WP 2.3 - Risk of Anaphylaxis in patients with IgE-mediated allergy to penicillin


Hypersensitivity reactions to beta-lactams are the most frequent cause of drug reactions mediated by specific immunological mechanisms. Currently the diagnosis is based on positive specific IgE or skin tests and if negative a drug provocation. Specific IgE response to beta-lactams is not a long-lasting phenomenon and it is known that the level of IgE decreases over time at a variable rate. In a preliminary study we have challenged a total of 12 patients with previous IgE sensitization and negative skin tests with beta-lactams and the results suggest that a positive specific IgE alone is insufficient for the diagnosis of penicillin allergy. The same pattern is seen in a population-based study  from our group where a fraction of the 1501 unselected young adults have a positive IgE to penicillin but no history of hypersensitivity reactions towards beta-lactams (unpublished). To date only one paper has studied the positive predictive value of specific IgE determination and concluded it reasonable to question the value of specific IgE in the diagnosis of penicillin allergy.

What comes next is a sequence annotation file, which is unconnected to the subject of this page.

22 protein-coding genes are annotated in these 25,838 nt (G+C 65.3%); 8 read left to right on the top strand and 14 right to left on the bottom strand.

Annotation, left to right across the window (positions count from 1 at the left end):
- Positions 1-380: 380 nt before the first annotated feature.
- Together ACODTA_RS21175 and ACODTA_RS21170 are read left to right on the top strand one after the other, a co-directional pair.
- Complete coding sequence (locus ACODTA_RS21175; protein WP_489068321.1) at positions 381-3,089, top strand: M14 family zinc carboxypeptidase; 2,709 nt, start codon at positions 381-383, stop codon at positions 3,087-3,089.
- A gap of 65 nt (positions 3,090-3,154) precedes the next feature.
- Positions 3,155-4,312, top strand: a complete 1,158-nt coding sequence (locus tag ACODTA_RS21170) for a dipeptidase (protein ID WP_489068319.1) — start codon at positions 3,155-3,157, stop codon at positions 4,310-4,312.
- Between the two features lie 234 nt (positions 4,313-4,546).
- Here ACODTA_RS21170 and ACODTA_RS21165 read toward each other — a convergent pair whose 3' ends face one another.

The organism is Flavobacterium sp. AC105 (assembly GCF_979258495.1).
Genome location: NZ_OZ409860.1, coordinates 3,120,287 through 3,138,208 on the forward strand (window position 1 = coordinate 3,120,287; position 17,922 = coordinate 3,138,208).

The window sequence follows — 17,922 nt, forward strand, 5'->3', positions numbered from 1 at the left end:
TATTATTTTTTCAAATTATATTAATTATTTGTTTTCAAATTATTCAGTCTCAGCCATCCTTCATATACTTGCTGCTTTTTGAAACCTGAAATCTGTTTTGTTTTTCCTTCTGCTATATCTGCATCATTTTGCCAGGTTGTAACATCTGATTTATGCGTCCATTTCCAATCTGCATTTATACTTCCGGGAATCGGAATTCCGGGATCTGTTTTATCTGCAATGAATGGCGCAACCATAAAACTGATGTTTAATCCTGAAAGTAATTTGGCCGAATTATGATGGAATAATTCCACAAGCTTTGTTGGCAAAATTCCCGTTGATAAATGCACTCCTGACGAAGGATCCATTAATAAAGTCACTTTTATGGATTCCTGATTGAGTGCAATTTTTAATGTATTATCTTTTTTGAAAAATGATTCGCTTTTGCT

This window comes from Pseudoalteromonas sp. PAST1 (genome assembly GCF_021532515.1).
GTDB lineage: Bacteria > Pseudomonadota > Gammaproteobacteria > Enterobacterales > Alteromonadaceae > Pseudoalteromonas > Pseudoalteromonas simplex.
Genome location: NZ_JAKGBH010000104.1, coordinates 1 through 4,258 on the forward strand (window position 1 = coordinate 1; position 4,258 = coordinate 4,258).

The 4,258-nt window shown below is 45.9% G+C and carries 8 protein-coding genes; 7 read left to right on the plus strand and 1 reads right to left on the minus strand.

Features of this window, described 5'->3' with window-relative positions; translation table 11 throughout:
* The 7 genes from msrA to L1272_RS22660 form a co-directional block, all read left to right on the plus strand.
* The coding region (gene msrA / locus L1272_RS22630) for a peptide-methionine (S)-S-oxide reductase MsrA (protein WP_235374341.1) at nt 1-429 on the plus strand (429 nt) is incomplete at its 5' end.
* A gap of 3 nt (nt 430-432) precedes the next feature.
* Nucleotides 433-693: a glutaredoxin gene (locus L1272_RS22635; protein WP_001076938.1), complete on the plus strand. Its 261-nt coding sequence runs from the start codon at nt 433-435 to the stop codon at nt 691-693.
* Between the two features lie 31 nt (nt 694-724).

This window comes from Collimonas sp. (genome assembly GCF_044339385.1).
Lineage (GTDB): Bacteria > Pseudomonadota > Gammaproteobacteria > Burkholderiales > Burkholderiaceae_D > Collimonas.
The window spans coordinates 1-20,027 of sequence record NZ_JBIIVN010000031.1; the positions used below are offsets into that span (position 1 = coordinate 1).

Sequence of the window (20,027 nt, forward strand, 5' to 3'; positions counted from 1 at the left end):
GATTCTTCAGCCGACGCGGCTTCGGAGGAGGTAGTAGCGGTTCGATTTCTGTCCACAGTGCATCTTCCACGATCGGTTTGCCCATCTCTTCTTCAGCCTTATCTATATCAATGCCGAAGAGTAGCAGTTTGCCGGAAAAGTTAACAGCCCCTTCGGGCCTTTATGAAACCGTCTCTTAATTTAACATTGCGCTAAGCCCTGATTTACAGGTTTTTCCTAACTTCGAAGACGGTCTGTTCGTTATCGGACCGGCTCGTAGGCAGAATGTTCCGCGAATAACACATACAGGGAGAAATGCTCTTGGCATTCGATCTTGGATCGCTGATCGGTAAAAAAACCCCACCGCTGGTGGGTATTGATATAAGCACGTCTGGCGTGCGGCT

Are all patients with positive specific IgE and negative skin tests truly allergic to penicillin without performing a drug challenge test? A drug challenge test is still necessary in order to determine if a positive IgE in patients with a history of penicillin hypersensitivity is of importance in order to avoid unnecessary use of less efficient or more expensive alternatives.



A selected group of patients with IgE sensitization and negative skin tests will be challenged with penicillin under anaphylaxis surveillance in consecutive steps at the Allergy Centre. Today we perform penicillin challenge to patients with negative specific IgE and negative skin tests in the four consecutive steps:

1. titrated I.v challenge with benzylpencillin,

2. Single dose oral challenge with phenoxymethylpenicillin,

3. One week prolonged oral treatment (p.o.7)

4. If negative, addition of challenge with culprit beta-lactam. 

An identical protocol with more dosing steps added for safety reasons will be applied in patients with positive specific IgE, with addition of serial measurement of specific IgE during the challenges (see figure).


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